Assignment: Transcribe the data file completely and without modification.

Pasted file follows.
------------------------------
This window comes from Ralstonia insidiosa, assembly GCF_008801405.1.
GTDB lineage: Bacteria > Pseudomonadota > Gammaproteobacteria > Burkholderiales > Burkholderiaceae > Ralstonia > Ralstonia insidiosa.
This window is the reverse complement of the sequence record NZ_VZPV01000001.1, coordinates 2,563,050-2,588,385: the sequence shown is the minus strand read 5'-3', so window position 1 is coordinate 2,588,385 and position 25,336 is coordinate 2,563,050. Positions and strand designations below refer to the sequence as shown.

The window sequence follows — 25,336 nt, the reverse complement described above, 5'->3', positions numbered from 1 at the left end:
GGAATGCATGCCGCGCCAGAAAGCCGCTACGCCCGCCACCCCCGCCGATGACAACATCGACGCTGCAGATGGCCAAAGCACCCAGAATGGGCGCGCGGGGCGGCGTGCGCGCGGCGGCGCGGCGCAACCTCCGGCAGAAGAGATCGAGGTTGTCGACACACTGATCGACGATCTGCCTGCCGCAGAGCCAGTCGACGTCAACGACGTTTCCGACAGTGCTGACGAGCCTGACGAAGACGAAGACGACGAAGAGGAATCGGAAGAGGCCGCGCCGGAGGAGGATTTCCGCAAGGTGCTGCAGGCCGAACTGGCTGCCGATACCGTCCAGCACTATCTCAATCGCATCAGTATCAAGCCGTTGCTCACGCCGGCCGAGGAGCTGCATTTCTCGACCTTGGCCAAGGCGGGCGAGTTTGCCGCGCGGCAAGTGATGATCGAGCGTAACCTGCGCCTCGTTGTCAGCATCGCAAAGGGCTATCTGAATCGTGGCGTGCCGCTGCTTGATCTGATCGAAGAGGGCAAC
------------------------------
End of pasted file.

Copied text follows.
This window comes from Ralstonia insidiosa, assembly GCF_008801405.1.
GTDB lineage: Bacteria > Pseudomonadota > Gammaproteobacteria > Burkholderiales > Burkholderiaceae > Ralstonia > Ralstonia insidiosa.
This window is the reverse complement of the sequence record NZ_VZPV01000001.1, coordinates 2,563,050-2,588,385: the sequence shown is the minus strand read 5'-3', so window position 1 is coordinate 2,588,385 and position 25,336 is coordinate 2,563,050. Positions and strand designations below refer to the sequence as shown.

The window sequence follows — 25,336 nt, the reverse complement described above, 5'->3', positions numbered from 1 at the left end:
GGAATGCATGCCGCGCCAGAAAGCCGCTACGCCCGCCACCCCCGCCGATGACAACATCGACGCTGCAGATGGCCAAAGCACCCAGAATGGGCGCGCGGGGCGGCGTGCGCGCGGCGGCGCGGCGCAACCTCCGGCAGAAGAGATCGAGGTTGTCGACACACTGATCGACGATCTGCCTGCCGCAGAGCCAGTCGACGTCAACGACGTTTCCGACAGTGCTGACGAGCCTGACGAAGACGAAGACGACGAAGAGGAATCGGAAGAGGCCGCGCCGGAGGAGGATTTCCGCAAGGTGCTGCAGGCCGAACTGGCTGCCGATACCGTCCAGCACTATCTCAATCGCATCAGTATCAAGCCGTTGCTCACGCCGGCCGAGGAGCTGCATTTCTCGACCTTGGCCAAGGCGGGCGAGTTTGCCGCGCGGCAAGTGATGATCGAGCGTAACCTGCGCCTCGTTGTCAGCATCGCAAAGGGCTATCTGAATCGTGGCGTGCCGCTGCTTGATCTGATCGAAGAGGGCAAC